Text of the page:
Well, with vaccines, what I think is that in the last, let's say, 10 years, we've had such an explosion, particularly of immunology, that we're learning things about the immune system that we could never even have conceived. We have ways of measuring and studying that we've never even conceived. That these things could never possibly have been known when our vaccine system was designed and developed.
And I think we have a really great opportunity to apply this advanced science to making our ways of protecting the population from devastating, infectious disease really powerful and optimal in a way that was never conceivable before. So I think that we know, at the population level, what the statistics are. What we need to know now is what the biology is for each person.
Could there be a subset of children with a genetic predisposition to have a toxic reaction to vaccines that, for the rest of the children, have no adverse affect?
I think it's possible that you could have a genetic subgroup. You also might have an immune subgroup. There are a variety of subgroups. But the problem with the population studies is, they aren't necessarily designed to have the statistical power to find subgroups like that if the subgroups are small.
Yeah. How would you, now, say — if you were asked what causes autism, where are you, in coming up with an answer to that?
Sometimes, I've thought about writing a book and calling it, "Autism and Everything"… I don't think there's any one cause of autism. I would lay money that we will not find one thing. We certainly haven't found one gene; we're finding hundreds of genes. We're finding boutique genes.
We're finding genes that the kids have that the parents don't have — their own parents. I think that there are a lot of things, environmentally, that are overwhelming our ability to cope, metabolically, that are overwhelming our immune system. And the synergy — the collective impact — of that is to deplete our protective systems. And I think that's what's causing autism.
We have introduced, in the last couple of generations, hundreds, if not thousands, of new chemicals into our households, our farms – everywhere. Could you see that change in our, how to put it neutrally, toxic environment as connected with the rise in autism?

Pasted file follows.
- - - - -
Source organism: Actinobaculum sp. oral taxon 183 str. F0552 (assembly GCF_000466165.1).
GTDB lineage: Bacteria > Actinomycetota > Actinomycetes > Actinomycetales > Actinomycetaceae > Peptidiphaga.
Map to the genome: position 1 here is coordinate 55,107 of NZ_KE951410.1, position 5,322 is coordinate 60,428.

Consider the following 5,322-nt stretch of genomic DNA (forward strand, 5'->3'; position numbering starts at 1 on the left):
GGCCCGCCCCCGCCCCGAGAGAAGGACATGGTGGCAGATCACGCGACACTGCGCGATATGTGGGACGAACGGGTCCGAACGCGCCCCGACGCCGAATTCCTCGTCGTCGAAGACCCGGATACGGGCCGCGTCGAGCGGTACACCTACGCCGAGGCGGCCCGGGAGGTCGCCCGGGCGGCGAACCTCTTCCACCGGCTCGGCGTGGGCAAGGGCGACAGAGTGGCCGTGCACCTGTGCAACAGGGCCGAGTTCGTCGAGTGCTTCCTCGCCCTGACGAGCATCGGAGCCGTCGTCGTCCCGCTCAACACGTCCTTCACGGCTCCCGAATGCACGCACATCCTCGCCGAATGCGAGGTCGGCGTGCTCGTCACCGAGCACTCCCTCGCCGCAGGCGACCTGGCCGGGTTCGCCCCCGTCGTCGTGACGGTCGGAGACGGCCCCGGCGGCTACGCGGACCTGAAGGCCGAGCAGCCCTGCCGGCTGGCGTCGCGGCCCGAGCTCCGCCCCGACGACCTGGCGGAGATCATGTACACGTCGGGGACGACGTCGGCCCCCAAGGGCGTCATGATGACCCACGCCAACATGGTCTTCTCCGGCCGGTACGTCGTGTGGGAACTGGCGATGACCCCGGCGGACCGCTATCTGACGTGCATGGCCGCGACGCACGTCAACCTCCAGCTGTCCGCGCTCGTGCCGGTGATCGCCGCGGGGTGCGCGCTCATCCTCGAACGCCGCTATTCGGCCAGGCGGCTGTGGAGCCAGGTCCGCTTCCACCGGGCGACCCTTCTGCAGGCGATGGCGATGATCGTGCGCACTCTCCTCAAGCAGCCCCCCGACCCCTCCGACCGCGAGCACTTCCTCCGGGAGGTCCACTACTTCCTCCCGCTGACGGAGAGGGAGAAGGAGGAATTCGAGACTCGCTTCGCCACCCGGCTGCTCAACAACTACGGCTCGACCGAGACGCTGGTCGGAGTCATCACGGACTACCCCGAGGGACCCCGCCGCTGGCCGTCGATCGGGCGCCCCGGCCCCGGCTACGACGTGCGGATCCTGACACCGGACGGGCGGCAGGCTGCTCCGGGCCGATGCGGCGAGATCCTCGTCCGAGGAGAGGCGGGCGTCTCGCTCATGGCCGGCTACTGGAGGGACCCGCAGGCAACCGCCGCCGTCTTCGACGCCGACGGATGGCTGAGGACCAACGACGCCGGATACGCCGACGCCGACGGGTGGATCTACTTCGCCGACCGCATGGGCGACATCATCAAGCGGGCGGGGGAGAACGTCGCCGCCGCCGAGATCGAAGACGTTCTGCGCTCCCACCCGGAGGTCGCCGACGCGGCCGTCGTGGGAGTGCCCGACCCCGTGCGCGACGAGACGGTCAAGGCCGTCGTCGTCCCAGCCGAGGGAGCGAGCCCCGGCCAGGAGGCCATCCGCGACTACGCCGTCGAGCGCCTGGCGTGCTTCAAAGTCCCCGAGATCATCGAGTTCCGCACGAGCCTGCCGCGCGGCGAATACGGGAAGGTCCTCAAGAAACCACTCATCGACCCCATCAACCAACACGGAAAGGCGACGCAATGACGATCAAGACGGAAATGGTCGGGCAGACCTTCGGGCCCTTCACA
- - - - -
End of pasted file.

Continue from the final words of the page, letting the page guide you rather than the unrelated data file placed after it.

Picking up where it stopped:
I think that what you have is definitely a question of toxics and toxics in our environment, that some of them act like our own molecules, like hormones, for example. That's called endocrine disruption. Some of them get confused with neurotransmitters. Some of them jam up our receptors. Some of them damage our cell membranes. Many, many of them damage our mitochondria — our energy factories in our cells.
When we were having this explosion of our chemical revolution, we didn't have any way of knowing the subtle impacts on cellular function. We thought, if it doesn't kill you, it's probably okay. But now we're learning that it can alter your regulation way before it kills you. So I think that's one of the big factors. I'm also concerned about the way we've been treating our gut bugs, where the gut micro-biome — what we're learning so much in the last few years about how much the organisms in our gut affect our whole health.
That's the bacteria that are naturally in our digestive system.
The bacteria that live in our guts turn out to play so many important roles in our metabolism. And they they do work for us. They digest things for us. They make vitamins for us. And if they're not balanced right, they may make things — not make things we need or make things we don't need. So I think that's another problem. And some of that is toxins and some of that is just feeling that we have to kill all the bugs, and we don't realize that we actually have to live with the bugs.
Where are we – where have we arrived in understanding autism? Some people say we're on the verge of great discoveries; other people say we're only scratching the surface. What do you think?
I think it's somewhere in between. At the brain level, I think in the last five years, we've figured out that there's a coordination problem of the different parts of the brain not hooking up in as synchronized of a fashion. The question, for me, is why is that happening? I want to look underneath the recordings showing that it happens to understand what's happening in the brain tissue that's interfering with the ability of the brain to coordinate.
There was a wonderful study by a friend of mine, David Beversdorf — gave people with autism a drug called propranolol, which many people use for blood pressure, but it's also a stage-fright medicine. And he found that with that drug, their connectivity improved. He interpreted this that when you take the stress away, the brain can access more remote networks. So I think that's a clue that, right there. You give the drug, you see improved function. That's like, it's not necessarily broken; it's obstructed.